Recruiting Expert Witnesses
CCI may have been in the process of disintegrating just as the school segregation trials were starting up, but it had left behind a well-developed plan of attack that social scientists could use in the court trials. Social scientists, in their published writings, had made a social-scientific case against segregation and discrimination that dovetailed with the legal case of the NAACP-LDEF.
There were three basic arguments that the social-scientific community could make for the NAACP-LDEF. The first was that no differences existed between the races in terms of intelligence or ability to learn. This was the argument Otto Klineberg had been attempting to prove since his dissertation in 1928.
Second was a group of arguments about the psychological damage that flowed from segregation. Although the Clarks’ projective tests would be the most readily recognizable form of the damage argument, a theoretical underpinning also came from Lewin’s theories of self-hatred in groups. Added to the empirical and theoretical ideas about self-hatred was a basic attitude toward the role of law in society. Although they would not be asked by the NAACP-LDEF necessarily to prove that legally segregated education caused psychological damage, social scientists believed for a number of reasons that they could isolate just that variable, at least in theory, as the cause of damage.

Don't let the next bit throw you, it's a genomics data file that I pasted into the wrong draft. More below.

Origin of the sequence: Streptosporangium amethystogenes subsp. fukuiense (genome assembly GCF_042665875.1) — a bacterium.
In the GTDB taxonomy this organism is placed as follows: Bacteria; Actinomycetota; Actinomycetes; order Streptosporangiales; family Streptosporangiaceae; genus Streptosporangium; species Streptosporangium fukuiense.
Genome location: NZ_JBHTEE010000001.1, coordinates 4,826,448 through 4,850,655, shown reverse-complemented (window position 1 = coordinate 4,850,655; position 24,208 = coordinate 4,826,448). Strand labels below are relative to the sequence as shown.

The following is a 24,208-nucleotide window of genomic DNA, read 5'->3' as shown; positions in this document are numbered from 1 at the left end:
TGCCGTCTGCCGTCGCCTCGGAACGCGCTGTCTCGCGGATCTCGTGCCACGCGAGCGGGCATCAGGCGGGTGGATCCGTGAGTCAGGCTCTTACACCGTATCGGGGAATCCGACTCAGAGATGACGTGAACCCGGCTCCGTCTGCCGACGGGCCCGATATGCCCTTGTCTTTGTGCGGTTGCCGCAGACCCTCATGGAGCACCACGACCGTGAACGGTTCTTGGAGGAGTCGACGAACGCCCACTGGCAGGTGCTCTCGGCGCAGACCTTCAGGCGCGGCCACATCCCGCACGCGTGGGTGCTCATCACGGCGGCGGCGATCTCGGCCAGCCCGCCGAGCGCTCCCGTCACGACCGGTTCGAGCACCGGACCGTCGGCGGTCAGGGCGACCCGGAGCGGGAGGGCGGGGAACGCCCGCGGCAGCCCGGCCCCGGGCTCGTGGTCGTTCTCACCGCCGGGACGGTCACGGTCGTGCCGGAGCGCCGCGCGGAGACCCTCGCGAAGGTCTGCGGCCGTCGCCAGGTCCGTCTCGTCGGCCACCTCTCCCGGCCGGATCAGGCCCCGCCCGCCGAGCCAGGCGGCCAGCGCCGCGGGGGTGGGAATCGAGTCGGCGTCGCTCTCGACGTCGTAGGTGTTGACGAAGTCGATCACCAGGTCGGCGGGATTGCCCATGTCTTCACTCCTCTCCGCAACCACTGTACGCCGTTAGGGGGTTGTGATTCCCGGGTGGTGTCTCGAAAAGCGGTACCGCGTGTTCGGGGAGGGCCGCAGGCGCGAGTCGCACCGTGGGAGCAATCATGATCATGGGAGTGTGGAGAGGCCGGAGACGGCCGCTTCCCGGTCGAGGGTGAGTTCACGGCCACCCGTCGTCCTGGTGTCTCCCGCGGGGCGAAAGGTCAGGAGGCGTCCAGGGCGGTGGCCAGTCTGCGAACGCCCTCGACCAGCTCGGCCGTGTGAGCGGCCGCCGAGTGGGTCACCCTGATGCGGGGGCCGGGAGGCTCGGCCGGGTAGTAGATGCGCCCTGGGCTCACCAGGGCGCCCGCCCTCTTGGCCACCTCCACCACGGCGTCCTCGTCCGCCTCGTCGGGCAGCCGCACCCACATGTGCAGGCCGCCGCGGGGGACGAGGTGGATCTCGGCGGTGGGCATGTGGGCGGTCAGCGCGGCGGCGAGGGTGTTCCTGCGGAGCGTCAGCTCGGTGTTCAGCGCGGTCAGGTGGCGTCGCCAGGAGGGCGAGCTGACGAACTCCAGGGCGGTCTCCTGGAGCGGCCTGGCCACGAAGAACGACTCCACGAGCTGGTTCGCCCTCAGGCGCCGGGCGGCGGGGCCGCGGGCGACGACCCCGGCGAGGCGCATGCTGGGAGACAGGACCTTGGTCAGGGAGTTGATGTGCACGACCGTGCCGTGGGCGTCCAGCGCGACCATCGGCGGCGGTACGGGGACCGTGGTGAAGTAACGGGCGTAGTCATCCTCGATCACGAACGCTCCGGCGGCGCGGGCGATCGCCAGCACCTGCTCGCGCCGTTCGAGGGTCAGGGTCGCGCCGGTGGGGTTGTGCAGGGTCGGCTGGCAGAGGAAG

The third group of arguments advanced by the social scientists during the Brown litigation addressed problems of desegregation. Social scientists believed desegregation could be expected to proceed smoothly, even though the South might vehemently deny that desegregation would ever be possible. The force of the law, appeals to democracy, the nature of the prejudiced personality, the nature of contact between different groups— all these things, the social scientists would argue, meant that desegregation would indeed be possible, even in the South.